4 ASU Next Generation Service Corps members receive cash awards from Volcker Alliance
Funds will help students meet expenses at summer public service internships
Students who accept internships do so primarily for the experience, even when the job pays little, or sometimes, nothing. Still, the students need to eat, pay rent and cover other costs while interning.
Summer public service internships for four Arizona State University students, members of the Next Generation Service Corps, will be supported by grants from an award presented by the Volcker Alliance, which is scaling NGSC initiatives across the nation and using ASU’s program as its flagship model.
Today, the service corps has 13 member universities, including ASU, on campuses across the country, from Seattle to New York City.
The ASU students, recipients of the Paul A. Volcker Government Internship Award, will each receive $3,000 to help meet expenses associated with their otherwise unpaid or low-paying summer internships. Internships must last at least eight weeks with at least 30 hours of work per week.
The award’s objective is to help acquaint students with careers in public service by allowing them, as Next Generation Service Corps members, to gain abilities to improve how they serve the public locally and nationally.
“We are incredibly proud and supportive of our NGSC students receiving this inaugural award. Those selected are representative of extensive and extraordinary contributions to public service,” said Cindy Parnell, chief of public service for ASU’s Watts College of Public Service and Community Solutions.
“Each embodies serving the greater good, and acts for causes they are most passionate about. At ASU and in the NGSC program, we are producing clear examples of young talent entering public service careers.”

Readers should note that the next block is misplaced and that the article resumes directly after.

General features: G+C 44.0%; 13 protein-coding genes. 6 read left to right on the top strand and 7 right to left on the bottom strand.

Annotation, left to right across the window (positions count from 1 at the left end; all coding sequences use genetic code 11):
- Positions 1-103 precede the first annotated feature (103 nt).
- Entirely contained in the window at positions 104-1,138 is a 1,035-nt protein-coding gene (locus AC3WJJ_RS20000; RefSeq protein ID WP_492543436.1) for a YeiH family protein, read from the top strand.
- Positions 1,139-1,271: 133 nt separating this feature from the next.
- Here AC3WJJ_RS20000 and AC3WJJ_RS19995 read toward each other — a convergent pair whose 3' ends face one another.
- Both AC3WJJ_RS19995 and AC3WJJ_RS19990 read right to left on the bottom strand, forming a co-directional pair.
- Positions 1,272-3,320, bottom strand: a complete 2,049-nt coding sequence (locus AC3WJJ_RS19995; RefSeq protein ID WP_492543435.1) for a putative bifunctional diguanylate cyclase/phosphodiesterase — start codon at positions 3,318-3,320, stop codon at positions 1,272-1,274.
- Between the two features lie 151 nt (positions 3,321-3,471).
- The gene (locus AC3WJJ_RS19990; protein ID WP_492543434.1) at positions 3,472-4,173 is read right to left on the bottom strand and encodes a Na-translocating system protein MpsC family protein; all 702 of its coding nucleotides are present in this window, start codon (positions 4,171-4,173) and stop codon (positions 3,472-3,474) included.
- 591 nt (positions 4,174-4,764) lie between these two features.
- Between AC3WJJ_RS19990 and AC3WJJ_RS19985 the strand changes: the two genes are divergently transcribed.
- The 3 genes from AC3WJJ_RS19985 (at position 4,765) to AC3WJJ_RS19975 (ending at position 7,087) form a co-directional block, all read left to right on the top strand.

The award and the alliance are named for Volcker, who worked in the federal government for almost 30 years, culminating in two terms as chairman of the Board of Governors of the Federal Reserve System from 1979 to 1987. In the early 1970s, Volcker served as undersecretary of the treasury for monetary affairs.
In 2013, he founded the Volcker Alliance, a nonprofit with a mission to empower the public sector workforce to solve the challenges facing the nation. Volcker passed away in December 2019.
Meet the 2022 recipients and learn about where they plan to be working as summer interns:
• Morgan Beaven just finished his freshman year, expecting to graduate in May 2025 with a bachelor’s degree in public service and public policy with a certificate in nonprofit leadership and management from the School of Public Affairs. His internship is with the Office of the 7th Council District, city of Phoenix.
• Tyler Haggerty just completed his junior year, expecting to graduate in May 2023 with a bachelor’s degree in public service and public policy from the School of Public Affairs. His internship is with the office of U.S. Rep. James E. Clyburn.
• Nathan Jayanthan just completed his sophomore year, expecting to graduate in May 2024 with a bachelor’s degree in computer science (software engineering) from the Ira A. Fulton Schools of Engineering. His internship is with the Lawrence Livermore National Laboratory in Livermore, California.
• Brianna Stinsman graduated in May 2022 with a Bachelor of Arts degree in global studies from The College of Liberal Arts and Sciences. Her internship is with the Congressional Research Service’s (CRS) USAID Donald M. Payne International Development Fellowship. She will be working in the CRS’ Asia section of the Foreign Affairs, Trade and Defense division.